A tribute to our teacher: Cornelis Lay (6 September 1959 – 5 August 2020)

(Azifah R. Astrina)

On a Wednesday morning in August 2020, the world became a little quieter: Cornelis Lay departed this earth. Better known as Conny, he had been an important political figure since the 1990s to 2000s and a teacher of political science scholars in both Indonesia and abroad.

Cornelis Lay was born on 6 September 1959 in Dendeng, Kupang, a place that he described in his self-interview article 'Growing Up in Kupang' as being only two and a half kilometres away from the town centre yet so dark that nobody wished to live there. Coming from a lower-class family, Conny spent his entire childhood in his hometown. His life in Kupang was a happy one, wherein people never became selfish despite their economic difficulties. Interactions were intensive, familiar, and egalitarian, and Conny often played with his friends around the market where his parents operated a stall. At the same time, he developed a love for books and films, something that he delightedly shared with the young academics he mentored (such as myself). He moved to Yogyakarta in 1980 to study political science, then known as government studies, in Universitas Gadjah Mada, where he became permanently employed after he graduated seven years later.

One of his college friends remembers him as a man with character, one of the brightest academics at the Department of Government Studies. Having experienced a void in central power, Conny believed that intellectuals and scientists needed to stand side by side with the practitioners of power. This argument is perhaps best exemplified by his inaugural speech, delivered when he was made professor of political science at Universitas Gadjah Mada. He titled this speech 'The Three Roles of Intellectuals: A Convergence of Power and Humanity', emphasizing the dilemma inherent in the relationship between intellectuality, power, and science. In his speech, Conny reminded us that power and science are both born and developed from the ideals of liberty and humanity. In this case, an intellectual's greatest sin is not their mistakes, but lies told when they fear revealing the truths they know. Such a character made him accepted as a political strategist by some, and as a teacher for all who had the privilege to know him.

Conny had been a backbone of the Journal of Power, Conflict, and Democracy since it was first published in 2009, and played in integral role in the Power, Welfare, and Democracy project that spawned it. He played a huge role in producing and developing knowledge within this network, which used collaborative North–South research assessments to promote and enhance the democratisation process. He played a huge role in uniting Universitas Gadjah Mada in Indonesia, the University of Colombo in Sri Lanka, and the University of Oslo in Norway. For Conny, the essence of power laid in its ability to be distributed and entrusted to others. In his words, the distribution of power gives humans the opportunity to practice empathy and humanity. He often jokingly referred to his writing as a little too poetic for academia, where everything has to be concise. However, little did he know that his writing reflected his capacity as a political strategist, academic, and a person with great humility.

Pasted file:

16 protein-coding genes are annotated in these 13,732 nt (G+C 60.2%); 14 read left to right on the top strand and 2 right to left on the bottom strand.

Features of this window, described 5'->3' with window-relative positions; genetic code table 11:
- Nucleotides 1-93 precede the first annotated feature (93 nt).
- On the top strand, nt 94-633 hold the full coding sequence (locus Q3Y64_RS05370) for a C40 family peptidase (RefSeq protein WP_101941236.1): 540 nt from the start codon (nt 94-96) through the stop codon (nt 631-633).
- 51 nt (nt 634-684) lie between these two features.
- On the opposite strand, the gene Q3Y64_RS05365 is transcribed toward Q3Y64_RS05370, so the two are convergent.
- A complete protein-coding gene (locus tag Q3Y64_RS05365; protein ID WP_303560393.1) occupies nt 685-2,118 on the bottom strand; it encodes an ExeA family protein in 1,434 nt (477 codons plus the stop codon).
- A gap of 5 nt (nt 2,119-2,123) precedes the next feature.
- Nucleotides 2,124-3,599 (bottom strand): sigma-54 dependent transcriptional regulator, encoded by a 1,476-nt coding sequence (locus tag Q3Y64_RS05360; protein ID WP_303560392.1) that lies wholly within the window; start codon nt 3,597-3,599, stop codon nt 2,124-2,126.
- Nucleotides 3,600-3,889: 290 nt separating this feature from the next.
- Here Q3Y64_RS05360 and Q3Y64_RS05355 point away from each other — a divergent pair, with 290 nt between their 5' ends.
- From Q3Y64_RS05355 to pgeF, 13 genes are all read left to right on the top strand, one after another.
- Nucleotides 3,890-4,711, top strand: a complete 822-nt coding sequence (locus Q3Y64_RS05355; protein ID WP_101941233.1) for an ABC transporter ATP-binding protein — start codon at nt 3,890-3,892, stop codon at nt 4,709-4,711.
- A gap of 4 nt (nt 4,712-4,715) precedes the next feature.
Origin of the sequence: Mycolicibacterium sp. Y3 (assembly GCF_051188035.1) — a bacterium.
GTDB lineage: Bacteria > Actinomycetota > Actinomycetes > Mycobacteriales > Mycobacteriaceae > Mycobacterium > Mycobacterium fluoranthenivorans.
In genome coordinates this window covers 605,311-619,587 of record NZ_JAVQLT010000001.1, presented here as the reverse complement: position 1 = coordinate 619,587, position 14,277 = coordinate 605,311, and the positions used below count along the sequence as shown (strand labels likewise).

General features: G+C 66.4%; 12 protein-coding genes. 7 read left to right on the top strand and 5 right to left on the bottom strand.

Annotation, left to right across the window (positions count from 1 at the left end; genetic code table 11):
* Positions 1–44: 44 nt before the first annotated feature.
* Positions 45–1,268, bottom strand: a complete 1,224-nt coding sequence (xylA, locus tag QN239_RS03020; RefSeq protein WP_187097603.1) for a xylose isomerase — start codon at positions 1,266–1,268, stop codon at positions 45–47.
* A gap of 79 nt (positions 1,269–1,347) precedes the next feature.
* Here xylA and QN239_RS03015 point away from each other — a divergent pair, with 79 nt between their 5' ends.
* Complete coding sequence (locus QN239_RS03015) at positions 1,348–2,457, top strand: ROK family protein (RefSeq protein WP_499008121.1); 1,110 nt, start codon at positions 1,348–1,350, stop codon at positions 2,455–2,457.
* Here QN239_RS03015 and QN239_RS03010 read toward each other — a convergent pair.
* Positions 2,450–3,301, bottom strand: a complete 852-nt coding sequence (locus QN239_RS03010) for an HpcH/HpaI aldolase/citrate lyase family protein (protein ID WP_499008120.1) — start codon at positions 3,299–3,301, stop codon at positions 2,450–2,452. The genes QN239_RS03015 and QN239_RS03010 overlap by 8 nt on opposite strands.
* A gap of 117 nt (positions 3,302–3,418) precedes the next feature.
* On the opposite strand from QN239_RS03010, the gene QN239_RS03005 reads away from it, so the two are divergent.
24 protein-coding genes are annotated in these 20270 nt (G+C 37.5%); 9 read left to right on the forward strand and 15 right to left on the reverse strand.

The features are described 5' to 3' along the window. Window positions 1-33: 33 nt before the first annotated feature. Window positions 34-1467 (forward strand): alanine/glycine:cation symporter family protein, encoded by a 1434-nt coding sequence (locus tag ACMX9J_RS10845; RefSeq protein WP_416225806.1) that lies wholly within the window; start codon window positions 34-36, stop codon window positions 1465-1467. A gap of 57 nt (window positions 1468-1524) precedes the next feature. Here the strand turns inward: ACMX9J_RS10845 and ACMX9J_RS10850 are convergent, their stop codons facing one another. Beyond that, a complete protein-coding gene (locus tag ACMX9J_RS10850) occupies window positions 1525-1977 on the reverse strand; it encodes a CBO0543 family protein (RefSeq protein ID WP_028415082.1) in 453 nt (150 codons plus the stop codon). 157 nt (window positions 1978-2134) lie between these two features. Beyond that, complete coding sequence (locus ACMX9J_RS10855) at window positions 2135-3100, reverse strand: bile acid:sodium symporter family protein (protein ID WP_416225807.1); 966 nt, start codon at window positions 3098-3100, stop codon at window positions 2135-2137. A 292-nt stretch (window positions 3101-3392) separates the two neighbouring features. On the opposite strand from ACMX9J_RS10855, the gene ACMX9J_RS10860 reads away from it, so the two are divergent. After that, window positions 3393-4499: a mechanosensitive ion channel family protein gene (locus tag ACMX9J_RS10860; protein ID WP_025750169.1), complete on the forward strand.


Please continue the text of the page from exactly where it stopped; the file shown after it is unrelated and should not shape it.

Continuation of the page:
His health began to decline after his first heart attack in 2011, and following a second heart attack in 2015, Conny had to use a Left Ventricular Assist Device (LVAD) to help his heart pump blood to the rest of the body. However, his declining health did not discourage him; rather, it made him more productive as an academic, and he published works in numerous peer-reviewed international journals. At the same time, he also mentored young scholars at the Department of Politics and Government, as well as the Research Centre for Politics and Government, Universitas Gadjah Mada.

For us, the younger generation, Cornelis Lay was a true life-learner. He was a man with character, the glimmer of gold did not blind him, and the waves of life did not discourage him. He was a man who stuck to his true calling. As such, although he has left us, his legacy remains alive.

Rest in power, Mas Conny.

References:

Lay, C. (2014). Growing up in Kupang. In Gerry Van Klinken (ed.). In search of middle Indonesia: Middle classes in provincial towns. Netherlands: KITLV.

Lay, C. (2019). Jalan ketiga peran intelektual: Konvergensi kekuasaan dan kemanusiaan. Inaugural speech, Faculty of Social and Political Sciences, Universitas Gadjah Mada.

DOI: https://doi.org/10.22146/pcd.v8i2

Published: Dec 31, 2020